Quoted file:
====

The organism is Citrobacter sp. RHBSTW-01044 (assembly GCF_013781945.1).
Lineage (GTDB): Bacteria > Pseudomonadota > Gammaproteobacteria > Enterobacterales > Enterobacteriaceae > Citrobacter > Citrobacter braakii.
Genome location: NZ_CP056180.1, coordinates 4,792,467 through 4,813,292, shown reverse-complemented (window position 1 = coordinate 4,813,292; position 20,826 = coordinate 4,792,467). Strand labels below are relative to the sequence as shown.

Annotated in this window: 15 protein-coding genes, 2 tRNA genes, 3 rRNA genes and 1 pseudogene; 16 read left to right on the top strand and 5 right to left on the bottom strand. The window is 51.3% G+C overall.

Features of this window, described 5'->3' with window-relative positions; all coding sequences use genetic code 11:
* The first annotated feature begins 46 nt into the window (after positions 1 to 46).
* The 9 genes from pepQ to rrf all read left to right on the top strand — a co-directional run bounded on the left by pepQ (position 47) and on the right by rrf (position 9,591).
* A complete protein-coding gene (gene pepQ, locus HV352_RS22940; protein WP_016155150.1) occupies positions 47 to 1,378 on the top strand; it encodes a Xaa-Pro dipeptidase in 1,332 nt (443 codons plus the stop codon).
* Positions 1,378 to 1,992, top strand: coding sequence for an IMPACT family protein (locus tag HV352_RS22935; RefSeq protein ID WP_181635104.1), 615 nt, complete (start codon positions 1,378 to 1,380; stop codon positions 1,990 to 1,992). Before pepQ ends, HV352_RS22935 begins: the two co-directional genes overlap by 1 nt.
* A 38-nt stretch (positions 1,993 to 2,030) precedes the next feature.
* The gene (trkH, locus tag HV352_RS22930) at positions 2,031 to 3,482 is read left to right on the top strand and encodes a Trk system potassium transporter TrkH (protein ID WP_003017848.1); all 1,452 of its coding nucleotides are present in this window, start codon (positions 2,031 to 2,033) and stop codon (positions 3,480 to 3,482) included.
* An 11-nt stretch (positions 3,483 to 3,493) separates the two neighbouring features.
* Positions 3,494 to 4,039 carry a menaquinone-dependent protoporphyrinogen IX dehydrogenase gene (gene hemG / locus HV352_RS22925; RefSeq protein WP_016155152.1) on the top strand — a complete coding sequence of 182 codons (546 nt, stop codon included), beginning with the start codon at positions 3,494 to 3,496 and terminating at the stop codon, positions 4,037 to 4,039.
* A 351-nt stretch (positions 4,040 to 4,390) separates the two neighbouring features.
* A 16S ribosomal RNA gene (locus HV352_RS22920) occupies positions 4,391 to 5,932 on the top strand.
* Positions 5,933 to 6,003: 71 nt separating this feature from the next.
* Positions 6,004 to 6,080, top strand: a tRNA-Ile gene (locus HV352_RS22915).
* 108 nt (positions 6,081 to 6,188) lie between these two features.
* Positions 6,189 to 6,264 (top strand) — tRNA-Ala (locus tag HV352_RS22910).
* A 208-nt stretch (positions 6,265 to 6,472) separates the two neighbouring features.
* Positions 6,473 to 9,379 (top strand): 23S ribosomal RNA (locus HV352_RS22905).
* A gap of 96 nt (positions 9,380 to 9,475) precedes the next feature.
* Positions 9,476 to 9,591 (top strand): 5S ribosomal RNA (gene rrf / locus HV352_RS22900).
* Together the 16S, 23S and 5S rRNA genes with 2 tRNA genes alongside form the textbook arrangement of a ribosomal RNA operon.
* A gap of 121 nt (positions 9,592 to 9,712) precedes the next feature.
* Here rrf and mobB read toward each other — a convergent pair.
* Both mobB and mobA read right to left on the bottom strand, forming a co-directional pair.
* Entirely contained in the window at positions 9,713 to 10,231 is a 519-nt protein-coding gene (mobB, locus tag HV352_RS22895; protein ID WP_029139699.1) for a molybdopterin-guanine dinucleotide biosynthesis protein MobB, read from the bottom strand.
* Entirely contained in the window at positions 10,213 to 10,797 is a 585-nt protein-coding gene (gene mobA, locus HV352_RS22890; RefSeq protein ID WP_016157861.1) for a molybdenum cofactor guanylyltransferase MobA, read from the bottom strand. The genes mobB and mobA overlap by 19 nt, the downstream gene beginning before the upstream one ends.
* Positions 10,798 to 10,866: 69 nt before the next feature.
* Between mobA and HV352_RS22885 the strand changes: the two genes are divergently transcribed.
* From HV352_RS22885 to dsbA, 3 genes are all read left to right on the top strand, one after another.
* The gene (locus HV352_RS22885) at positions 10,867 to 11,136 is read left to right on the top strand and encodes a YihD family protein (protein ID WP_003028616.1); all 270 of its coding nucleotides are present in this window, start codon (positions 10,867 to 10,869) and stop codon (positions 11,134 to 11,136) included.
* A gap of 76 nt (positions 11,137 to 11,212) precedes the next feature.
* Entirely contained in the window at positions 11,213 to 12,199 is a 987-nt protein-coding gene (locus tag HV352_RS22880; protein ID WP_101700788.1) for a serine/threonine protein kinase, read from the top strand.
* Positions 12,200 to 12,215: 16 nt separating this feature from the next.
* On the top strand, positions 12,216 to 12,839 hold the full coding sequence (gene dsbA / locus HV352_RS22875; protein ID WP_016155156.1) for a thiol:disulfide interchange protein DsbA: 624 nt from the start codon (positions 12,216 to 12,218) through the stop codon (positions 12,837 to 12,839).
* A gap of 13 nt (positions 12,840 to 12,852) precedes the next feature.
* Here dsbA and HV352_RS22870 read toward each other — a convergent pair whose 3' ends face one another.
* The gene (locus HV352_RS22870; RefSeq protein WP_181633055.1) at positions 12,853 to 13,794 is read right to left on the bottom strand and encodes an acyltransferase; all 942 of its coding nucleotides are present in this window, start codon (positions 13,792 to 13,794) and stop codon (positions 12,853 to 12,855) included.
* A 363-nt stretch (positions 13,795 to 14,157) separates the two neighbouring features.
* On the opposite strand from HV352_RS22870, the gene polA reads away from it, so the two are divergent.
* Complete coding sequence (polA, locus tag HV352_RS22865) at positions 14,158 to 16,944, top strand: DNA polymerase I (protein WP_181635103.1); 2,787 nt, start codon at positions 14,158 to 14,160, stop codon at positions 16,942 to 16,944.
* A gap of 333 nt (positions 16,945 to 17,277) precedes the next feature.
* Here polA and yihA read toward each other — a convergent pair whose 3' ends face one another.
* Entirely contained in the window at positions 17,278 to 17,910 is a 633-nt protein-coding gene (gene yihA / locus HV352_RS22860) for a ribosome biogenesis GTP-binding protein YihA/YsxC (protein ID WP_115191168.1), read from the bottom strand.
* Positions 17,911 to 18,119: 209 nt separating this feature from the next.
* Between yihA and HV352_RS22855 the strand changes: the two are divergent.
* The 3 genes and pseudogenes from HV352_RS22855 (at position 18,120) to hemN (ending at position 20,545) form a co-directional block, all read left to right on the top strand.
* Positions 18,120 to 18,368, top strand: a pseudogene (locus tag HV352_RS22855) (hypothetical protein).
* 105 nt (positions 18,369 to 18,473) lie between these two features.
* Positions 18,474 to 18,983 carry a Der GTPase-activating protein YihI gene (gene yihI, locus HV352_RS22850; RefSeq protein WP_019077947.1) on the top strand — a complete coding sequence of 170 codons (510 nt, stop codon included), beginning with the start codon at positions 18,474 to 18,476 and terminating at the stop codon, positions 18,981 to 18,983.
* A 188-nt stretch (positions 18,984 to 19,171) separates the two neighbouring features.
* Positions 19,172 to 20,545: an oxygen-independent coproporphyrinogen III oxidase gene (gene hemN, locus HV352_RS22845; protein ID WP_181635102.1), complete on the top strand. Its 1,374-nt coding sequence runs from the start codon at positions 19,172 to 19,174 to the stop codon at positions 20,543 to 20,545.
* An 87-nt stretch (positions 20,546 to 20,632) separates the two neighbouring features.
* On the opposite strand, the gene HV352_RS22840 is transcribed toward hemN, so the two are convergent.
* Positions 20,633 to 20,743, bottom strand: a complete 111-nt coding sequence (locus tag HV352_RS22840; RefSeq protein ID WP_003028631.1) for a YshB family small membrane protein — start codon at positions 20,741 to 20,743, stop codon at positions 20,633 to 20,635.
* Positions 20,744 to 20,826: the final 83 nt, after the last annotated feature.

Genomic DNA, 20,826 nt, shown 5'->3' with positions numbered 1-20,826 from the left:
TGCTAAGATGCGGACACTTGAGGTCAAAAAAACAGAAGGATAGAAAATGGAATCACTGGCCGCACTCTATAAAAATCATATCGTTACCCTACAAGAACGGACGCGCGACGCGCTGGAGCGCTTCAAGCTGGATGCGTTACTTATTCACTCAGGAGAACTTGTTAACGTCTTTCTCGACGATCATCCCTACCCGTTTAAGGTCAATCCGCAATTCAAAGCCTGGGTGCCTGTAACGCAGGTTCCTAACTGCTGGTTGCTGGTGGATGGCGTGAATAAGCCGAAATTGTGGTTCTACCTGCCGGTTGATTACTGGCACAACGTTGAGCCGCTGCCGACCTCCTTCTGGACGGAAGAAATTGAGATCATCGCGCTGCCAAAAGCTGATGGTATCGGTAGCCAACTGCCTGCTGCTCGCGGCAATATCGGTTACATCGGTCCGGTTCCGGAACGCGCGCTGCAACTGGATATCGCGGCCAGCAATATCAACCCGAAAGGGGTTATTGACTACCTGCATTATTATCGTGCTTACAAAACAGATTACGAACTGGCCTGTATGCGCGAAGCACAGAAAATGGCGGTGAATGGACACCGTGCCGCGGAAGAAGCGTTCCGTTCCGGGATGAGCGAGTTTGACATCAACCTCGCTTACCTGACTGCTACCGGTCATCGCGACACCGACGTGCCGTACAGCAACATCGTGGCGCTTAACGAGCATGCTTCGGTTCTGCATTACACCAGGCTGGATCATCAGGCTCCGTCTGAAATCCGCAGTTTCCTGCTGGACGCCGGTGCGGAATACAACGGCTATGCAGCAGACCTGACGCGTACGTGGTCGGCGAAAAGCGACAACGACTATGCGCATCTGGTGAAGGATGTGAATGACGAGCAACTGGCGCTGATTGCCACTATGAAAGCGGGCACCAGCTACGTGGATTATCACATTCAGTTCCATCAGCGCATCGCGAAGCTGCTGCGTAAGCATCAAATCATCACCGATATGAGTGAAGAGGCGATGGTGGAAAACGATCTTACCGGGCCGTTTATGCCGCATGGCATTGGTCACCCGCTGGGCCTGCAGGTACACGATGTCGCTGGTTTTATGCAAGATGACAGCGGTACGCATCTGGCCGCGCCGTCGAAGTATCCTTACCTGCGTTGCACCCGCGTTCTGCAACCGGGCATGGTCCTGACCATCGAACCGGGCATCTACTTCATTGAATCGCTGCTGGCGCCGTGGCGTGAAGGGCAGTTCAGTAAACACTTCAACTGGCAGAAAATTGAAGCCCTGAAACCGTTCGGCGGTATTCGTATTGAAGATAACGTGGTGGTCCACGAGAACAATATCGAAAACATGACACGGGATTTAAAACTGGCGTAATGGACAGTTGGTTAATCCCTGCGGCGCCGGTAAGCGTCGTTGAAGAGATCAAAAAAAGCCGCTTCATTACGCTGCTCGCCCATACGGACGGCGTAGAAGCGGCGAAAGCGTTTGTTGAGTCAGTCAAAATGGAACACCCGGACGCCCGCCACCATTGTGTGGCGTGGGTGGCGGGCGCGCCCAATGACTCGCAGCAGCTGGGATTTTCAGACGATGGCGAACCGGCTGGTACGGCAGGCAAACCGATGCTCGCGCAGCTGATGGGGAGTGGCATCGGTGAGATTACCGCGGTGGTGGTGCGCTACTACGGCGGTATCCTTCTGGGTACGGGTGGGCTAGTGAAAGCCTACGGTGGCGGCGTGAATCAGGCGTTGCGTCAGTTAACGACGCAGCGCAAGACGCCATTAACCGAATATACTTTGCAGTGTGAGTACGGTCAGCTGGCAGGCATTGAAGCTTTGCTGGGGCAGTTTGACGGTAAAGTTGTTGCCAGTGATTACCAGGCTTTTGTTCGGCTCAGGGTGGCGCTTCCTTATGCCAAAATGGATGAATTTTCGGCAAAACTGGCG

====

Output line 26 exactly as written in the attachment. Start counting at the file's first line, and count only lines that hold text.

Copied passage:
* Here rrf and mobB read toward each other — a convergent pair.